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October 15, 2012 AT 6:44 am

ASK AN EDUCATOR! – “Do you use differentiation in your classroom?”

Jan asks:

“One of the concerns I have with my children’s public schooling is the lack of differentiation in the classroom. What is your stance on this topic and do you use it in yours?”

Thank you for the question Jan! This is indeed a very important topic.

For those of us who are unfamiliar with differentiation:

Differentiation in the classroom pertains to efforts made by a teacher to adapt their instruction to meet the individual, and often unique, needs of their students. This teaching method is based on the realization that not all children are the same and therefore require different teaching methods and accommodations to obtain the goals of the course.

As a Technology Education teacher, the principle of differentiation has been a part of my teaching philosophy since day one. In order to earn your teaching license, you are required to conduct multiple semesters of “student teaching.” During one of these experiences I shadowed a “master teacher” for a couple of weeks, then took over his class for the remainder of the quarter. As I observed my “master teacher’s” teaching methods, it was clear that there was one student who he outwardly did not like. This student routinely interrupted class, didn’t participate during group activities and would make a point of not completing any work. My “master teacher” responded to these actions with negative criticism that exposed the entire class to the conflict, rather then address the root of the problem on a one-to-one level.

The day that I took over my “master teacher’s” class, I was instructed to administer a test. I separated the desks, passed out the tests and began watching the students answer the questions. As expected, the troubled student pushed his test away and verbally made it quite clear to me that he had no intentions of completing any portion. I approached the student, lowered myself to his eye level and calmly asked “what’s the problem?” His response was quite eloquent: “I don’t need to do this ****. My grandfather was a farmer, my dad is a farmer and I am going to be a farmer, so this **** is just a waste of my time.”

Enter differentiation.

Remember, everyone is different and it is a shame that many teachers believe a student needs an IEP or a 504 in order to accommodate for their individual needs. I responded to the student in a way that helped him to see the importance of the material and how it could be applied outside the classroom. All he needed was to know that I cared about what he had to say, and that my approach to teaching wasn’t just barfing out “important” information that I then expect my students to barf back and forget after the test.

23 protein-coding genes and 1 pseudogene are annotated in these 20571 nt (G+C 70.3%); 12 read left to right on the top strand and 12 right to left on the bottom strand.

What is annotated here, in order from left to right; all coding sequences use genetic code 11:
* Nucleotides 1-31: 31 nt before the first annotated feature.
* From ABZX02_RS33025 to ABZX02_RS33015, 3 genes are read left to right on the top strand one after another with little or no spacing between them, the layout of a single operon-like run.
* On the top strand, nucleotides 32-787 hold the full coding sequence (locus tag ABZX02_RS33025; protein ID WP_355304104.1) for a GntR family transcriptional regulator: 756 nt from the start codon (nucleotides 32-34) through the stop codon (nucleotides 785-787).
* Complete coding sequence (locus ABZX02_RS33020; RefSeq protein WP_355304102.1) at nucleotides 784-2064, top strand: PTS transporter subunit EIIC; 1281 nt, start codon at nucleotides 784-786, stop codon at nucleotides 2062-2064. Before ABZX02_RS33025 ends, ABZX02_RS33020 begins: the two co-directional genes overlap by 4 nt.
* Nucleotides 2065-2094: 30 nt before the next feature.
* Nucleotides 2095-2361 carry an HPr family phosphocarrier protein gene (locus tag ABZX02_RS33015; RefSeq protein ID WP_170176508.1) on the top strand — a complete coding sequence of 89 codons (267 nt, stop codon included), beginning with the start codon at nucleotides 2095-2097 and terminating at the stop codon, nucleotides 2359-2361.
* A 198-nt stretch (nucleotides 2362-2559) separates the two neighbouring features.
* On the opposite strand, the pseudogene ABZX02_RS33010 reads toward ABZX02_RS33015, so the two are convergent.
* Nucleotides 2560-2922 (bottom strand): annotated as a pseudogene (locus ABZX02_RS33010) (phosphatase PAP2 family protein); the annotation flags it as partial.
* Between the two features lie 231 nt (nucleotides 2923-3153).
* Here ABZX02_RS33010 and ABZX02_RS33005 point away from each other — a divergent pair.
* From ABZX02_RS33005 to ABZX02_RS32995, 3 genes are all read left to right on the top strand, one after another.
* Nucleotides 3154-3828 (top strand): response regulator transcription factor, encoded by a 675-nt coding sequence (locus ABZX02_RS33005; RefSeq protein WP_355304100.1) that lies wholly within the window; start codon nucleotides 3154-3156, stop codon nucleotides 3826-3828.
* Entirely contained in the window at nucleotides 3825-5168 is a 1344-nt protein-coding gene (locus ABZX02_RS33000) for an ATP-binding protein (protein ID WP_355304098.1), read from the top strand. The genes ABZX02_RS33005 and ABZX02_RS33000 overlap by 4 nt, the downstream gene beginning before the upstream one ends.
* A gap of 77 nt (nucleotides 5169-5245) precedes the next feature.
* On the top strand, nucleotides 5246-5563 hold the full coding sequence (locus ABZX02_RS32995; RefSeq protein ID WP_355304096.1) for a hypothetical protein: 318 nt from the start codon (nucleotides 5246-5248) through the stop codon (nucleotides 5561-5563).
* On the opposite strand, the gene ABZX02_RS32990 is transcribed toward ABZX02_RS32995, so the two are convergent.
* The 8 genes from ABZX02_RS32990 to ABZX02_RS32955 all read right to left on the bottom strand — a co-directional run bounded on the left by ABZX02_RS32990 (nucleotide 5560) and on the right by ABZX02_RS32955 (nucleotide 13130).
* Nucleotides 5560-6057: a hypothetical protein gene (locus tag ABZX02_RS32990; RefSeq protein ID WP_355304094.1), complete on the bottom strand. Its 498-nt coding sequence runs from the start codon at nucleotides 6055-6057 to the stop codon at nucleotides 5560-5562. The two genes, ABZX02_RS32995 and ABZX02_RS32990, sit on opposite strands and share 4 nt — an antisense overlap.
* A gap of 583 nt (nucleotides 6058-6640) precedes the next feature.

I always seem to come back to this story as I think it addresses a systemic problem in our education system. We live in a system where “no child left behind” has graced us with curriculum and polices that attempt to squeeze every student through the same conformal mold. Not every student is the same, nor should they be. As teachers we should make every attempt to provide our students with meaningful experiences that will help to shape their lives in a positive way. By differentiating our curriculum to meet our students needs, we eliminate dull laminated curriculum that gets taught year after year and challenge ourselves to think of new ways to engage and inspire our students.

More information regarding differentiation in the classroom can be found here.

I hope this has helped to answer your question and I encourage everyone who has had a positive or negative experience with differentiation to speak up in the comments section! I would love to hear what you all have to say!

Don’t forget, everyone is invited to ask a question!

Click here!

“Ask an Educator” questions are answered by Adam Kemp, a high school teacher who has been teaching courses in Energy Systems, Systems Engineering, Robotics and Prototyping since 2005.


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